The World Health Organisation (WHO), in December 2020, published its Baseline Report for the Decade of Healthy Ageing, which included useful insights into the status of the world’s older populations and what health authorities and policymakers and international development partners could do in order to ensure this group of people are not left behind.
According to the report, at least 14 per cent of all people aged 60 years and over – more than 142 million people – are currently unable to meet all their basic daily needs. The report brings together data available for measuring healthy ageing, defined by WHO as “the process of developing and maintaining the functional ability that enables well-being in older age”.
WHO Director General Dr Tedros Adhanom Ghebreyesus notes that humans now live longer than at any time in history. “But adding more years to life can be a mixed blessing if it is not accompanied by adding more life to years.”
He said that the Baseline Report for the Decade of Healthy Ageing has the potential to transform the way policy-makers and multiple service-providers engage with older adults. The report also discusses what is needed to promote collaboration and better measure progress towards healthy ageing.
WHO says that optimising “functional ability” is the goal of the Decade of Healthy Ageing, which begins in 2021 and addresses five interrelated abilities that all older people should enjoy: the ability to meet basic needs; to continue to learn and make decisions; to be mobile; to build and maintain relationships; and to contribute to society.
The Baseline Report presents the experience of countries which have been successful in starting healthy ageing initiatives in each of these areas, such as Ireland, Mexico and Vietnam. It also stresses that older adults must be engaged throughout.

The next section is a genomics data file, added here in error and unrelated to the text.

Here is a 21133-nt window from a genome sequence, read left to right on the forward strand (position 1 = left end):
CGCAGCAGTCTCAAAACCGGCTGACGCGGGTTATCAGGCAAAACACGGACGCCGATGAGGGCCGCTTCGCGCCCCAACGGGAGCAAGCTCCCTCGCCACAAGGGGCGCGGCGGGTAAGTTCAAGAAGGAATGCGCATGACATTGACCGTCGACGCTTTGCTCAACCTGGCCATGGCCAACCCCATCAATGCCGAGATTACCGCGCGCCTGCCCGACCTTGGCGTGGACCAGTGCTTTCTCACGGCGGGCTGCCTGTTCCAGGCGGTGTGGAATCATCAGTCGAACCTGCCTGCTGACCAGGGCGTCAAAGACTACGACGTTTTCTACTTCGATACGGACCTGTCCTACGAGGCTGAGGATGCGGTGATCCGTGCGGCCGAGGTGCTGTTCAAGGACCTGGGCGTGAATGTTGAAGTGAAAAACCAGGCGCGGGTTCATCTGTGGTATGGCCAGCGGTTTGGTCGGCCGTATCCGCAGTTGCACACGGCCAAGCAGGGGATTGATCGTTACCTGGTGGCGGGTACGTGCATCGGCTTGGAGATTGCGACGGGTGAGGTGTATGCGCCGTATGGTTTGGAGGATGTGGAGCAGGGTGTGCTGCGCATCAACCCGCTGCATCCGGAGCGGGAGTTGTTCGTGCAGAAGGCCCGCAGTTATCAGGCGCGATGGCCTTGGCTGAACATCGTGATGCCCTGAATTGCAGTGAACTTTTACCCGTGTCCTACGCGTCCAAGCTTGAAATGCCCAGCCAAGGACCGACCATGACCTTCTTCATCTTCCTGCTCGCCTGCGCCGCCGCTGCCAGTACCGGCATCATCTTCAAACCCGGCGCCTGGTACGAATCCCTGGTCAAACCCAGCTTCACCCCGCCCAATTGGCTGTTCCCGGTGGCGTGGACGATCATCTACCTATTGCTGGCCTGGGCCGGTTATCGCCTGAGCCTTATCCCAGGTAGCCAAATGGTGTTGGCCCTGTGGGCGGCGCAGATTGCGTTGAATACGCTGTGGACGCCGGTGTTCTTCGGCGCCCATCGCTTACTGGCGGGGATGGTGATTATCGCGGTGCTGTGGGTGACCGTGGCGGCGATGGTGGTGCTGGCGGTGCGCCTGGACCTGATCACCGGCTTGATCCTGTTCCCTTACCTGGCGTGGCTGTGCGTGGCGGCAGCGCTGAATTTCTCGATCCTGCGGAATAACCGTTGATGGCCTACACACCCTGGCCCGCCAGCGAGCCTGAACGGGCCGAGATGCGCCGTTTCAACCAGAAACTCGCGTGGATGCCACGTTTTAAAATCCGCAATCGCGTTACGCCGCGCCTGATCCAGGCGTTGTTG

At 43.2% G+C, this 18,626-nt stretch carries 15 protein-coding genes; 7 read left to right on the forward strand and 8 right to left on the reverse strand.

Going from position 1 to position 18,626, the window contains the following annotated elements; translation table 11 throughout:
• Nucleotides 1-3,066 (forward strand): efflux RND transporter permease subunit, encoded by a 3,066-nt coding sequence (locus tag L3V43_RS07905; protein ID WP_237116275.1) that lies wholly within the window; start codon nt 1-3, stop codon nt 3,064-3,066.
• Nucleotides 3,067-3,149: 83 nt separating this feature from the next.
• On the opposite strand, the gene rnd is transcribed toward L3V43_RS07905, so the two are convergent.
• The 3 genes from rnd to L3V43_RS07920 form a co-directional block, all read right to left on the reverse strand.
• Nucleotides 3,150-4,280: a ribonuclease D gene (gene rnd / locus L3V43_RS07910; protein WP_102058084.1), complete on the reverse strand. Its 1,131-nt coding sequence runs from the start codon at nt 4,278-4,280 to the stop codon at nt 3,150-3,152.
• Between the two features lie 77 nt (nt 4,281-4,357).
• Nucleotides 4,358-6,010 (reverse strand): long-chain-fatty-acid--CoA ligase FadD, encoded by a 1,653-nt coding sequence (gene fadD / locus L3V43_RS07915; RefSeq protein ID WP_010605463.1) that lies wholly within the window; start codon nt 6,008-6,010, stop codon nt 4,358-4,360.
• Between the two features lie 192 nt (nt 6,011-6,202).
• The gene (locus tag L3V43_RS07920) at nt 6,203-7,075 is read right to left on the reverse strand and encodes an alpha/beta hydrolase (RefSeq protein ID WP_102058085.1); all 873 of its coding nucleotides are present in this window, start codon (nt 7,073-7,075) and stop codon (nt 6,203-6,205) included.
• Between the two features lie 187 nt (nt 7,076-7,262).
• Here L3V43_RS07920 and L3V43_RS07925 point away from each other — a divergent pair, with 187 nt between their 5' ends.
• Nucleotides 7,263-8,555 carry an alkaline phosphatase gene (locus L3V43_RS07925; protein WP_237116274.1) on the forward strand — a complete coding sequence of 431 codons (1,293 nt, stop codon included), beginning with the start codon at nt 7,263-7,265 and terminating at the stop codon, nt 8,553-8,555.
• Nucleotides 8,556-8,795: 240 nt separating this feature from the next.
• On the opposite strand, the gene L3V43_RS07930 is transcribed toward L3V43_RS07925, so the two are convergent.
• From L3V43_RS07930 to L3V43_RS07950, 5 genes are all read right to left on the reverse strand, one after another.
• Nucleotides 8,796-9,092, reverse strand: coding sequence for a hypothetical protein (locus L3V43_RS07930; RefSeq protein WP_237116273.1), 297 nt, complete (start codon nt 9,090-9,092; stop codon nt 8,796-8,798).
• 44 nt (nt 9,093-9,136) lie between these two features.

According to the report, only one-quarter of countries around the world are compiling comparable data which can be used to monitor global progress towards healthy ageing. Some countries that are collecting and using data to improve policies and programmes for and with older persons are presented in the report. These countries are Chile, China, Finland, Ghana, India, Qatar, Singapore, and Thailand.
A number of indicators to be reported on by countries as a demonstration of commitment towards healthy ageing were agreed on by WHO Member States as part of the Global Strategy on Ageing and Health 2016-2020 and endorsed in 2020 within the context of the Decade for Healthy Ageing 2021-2030. Examples are the establishment of a national committee or forum on ageing; comprehensive assessments of the health and social care needs of older people; and a policy on strengthening long-term care.
It should be stated that the Caribbean has been recognised as having one of the fastest-growing older populations in the developing world. This certainly poses its own challenges, and Governments and other actors will be required to take the necessary measures to ensure that this segment of the population lead healthier and more productive lives.
There is no doubt that among the more pressing issues affecting older persons are health concerns and the quality of care being provided to them on a daily basis. It is, therefore, crucial for Governments to put systems in place which would allow for older persons to obtain the health services they need.
WHO’s new Guidelines on Integrated Care for Older People recommend ways community-based services can help prevent, slow, or reverse declines in physical and mental capacities among older people. The guidelines also require health and social care providers to coordinate their services around the needs of older people through approaches such as comprehensive assessment and care plans.
Director of the Department of Ageing and Life Course at WHO, Dr John Beard, had previously noted that older adults are more likely to experience chronic conditions and often multiple conditions at the same time. Yet today’s health systems generally focus on the detection and treatment of individual acute diseases.
He had reasoned that if health systems are to meet the needs of older populations, they must provide ongoing care focused on the issues that matter to older people – chronic pain, and difficulties with hearing, seeing, walking or performing daily activities. On this basis, he noted that this required much better integration between care providers.
The health authorities in Guyana may want to give serious consideration to recommendations presented in the most recent Baseline Report by WHO.